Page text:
Friday, October 3, 2008 2:37 PM
Why the housing market is NOT set to melt down
While the "best days" for Canada's real estate markets may be over, comparing the Canadian outlook to the U.S. housing meltdown is off base, two Bank of Nova Scotia economists say in a new report.
Earlier this week, Merrill Lynch Canada economists warned Canada's housing market could be vulnerable to a U.S.-style crash, drawing a response from Prime Minister Stephen Harper rejecting that.
Derek Holt, vice-president of Scotiabank's economics department, and his colleague Karen Cordes, cite several reasons why the Canadian mortgage market is healthier than that of the United States. They do not mention the Merrill study.
"We do believe that the best days for Canadian housing markets are behind us, and that lower volumes of new home construction and resales lie ahead alongside further fairly modest erosion of house prices," they write. "Calgary and Edmonton are the most exposed in this regard. But, arguing that consequences to the overall Canadian economy and to debt markets particularly in terms of mortgage-backed securities are as severe as they are in the U.S. is way off base."
Here are the findings of Scotiabank's Mr. Holt and Ms. Cordes, as printed in their report:
Debt growth over the full cycle
Much is being made of the fact that Canadian debt growth relative to incomes over recent years has been on par with the U.S. experience.
Ergo, one is led to conclude, Canada must face similar stresses to its own housing and mortgage markets.
Nonsense. One must look at the full cycle and use the right measures. Recent Canadian debt growth reflects the unleashing of pent-up demand from the 1990s. Canada's recession in the early 1990s was more severe, and the effects were longer lasting by way of how long it took housing markets and the consumer sector to get back on their feet. The U.S. recession of the early 1990s was comparatively mild, and the economy rebounded faster such that U.S. debt growth over the long-haul has exceeded debt growth in Canada.
Leverage - night and day comparisons
Canada's ratio of household debt-to-income is much lower than the U.S. Despite its popularity, however, this is the worst way to look at leverage since it compares total debt amortized over decades to a single year's after-tax income, which is a stock-to-flow comparison that most economists avoid. One doesn't take out a mortgage on Jan. 1 with the expectation of having to pay it all back out of the current year's income by Dec. 31, so why make the comparison?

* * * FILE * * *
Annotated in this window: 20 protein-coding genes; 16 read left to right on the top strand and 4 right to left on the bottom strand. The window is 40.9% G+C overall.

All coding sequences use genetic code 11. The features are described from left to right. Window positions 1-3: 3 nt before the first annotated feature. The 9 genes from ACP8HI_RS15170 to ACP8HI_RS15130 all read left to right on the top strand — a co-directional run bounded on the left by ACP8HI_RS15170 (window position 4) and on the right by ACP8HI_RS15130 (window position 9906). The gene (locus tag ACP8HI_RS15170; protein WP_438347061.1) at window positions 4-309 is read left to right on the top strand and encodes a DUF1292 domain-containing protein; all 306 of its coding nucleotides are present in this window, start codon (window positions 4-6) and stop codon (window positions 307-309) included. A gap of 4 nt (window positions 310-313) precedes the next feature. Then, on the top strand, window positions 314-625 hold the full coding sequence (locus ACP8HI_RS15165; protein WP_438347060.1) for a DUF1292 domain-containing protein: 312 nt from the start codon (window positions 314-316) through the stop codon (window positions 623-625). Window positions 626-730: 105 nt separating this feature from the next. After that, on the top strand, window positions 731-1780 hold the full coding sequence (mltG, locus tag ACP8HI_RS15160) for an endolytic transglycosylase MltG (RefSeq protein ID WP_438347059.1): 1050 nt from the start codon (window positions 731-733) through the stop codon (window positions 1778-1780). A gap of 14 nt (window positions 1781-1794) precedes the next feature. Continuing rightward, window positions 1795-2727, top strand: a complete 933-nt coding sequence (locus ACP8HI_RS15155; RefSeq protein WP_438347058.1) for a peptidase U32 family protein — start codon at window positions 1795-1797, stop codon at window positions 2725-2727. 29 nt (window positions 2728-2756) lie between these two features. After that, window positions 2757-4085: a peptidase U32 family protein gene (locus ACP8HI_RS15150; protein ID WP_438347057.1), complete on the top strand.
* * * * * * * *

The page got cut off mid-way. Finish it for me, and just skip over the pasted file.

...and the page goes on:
The best way to judge the full cycle's influences upon debt growth in Canada versus the U.S. is to look at where the two countries stand today on leverage on the household balance sheet (i.e., debt as a share of assets). This must be done by making adjustments to ensure comparability of Canadian and U.S. household sector balance sheet data. In Canada, total debt as a percentage of total assets sat at 20 per cent as at the end of 2007. The U.S. ratio is about 26 per cent. By corollary, Americans have used nearly 30 per cent more debt to purchase assets than Canadians. Clearly, Americans and Canadians have different debt tolerances.
Canadian mortgage markets are fundamentally healthier than the U.S.
Canada's subprime market is small (5-6 per cent of outstanding mortgages) whereas the U.S. share peaked at about three times that. As a share of originations, 20-25 per cent of new mortgages in the U.S. were subprime over the[masked] period. So Canada isn't anywhere near as exposed to the products that caused most of the damage in U.S. housing markets.
Not only is Canada's subprime market much smaller, but it isn't even really subprime per se. Canada's subprime market is more like the U.S. near-prime market, whereas the U.S. subprime market often lent to borrowers with extremely impaired quality.
Adjustable rate mortgage (ARMs) resets also caused many of the problems stateside, but those resets occur much more suddenly in the U.S. By contrast, the closest Canadian product parallel is the variable rate mortgage, but they get constantly repriced so that people aren't caught offguard years later. Furthermore, in Canada, some variable rate products adjust the principal, not the payment. On balance, the shock effect from payment resets in Canada is nowhere close to what has caused much of the problem in the U.S.
Canada's mortgage equity withdrawal market isn't like the U.S. We've seen secured home equity lines of credit (Helocs) grow in Canada as a way of withdrawing equity, but nothing like the U.S. withdrawals picture. U.S. homeowners' equity has been in free-fall with mortgage debt growth outpacing housing assets since the early 1990s. Canada, by contrast, retains much higher homeowner equity, and while it may have reached a plateau, the figure has risen in recent years while the U.S. position has deteriorated.
Mortgage interest is deductible against taxes in the U.S. It generally is not in Canada. That creates vastly different incentives to leverage oneself in the two markets.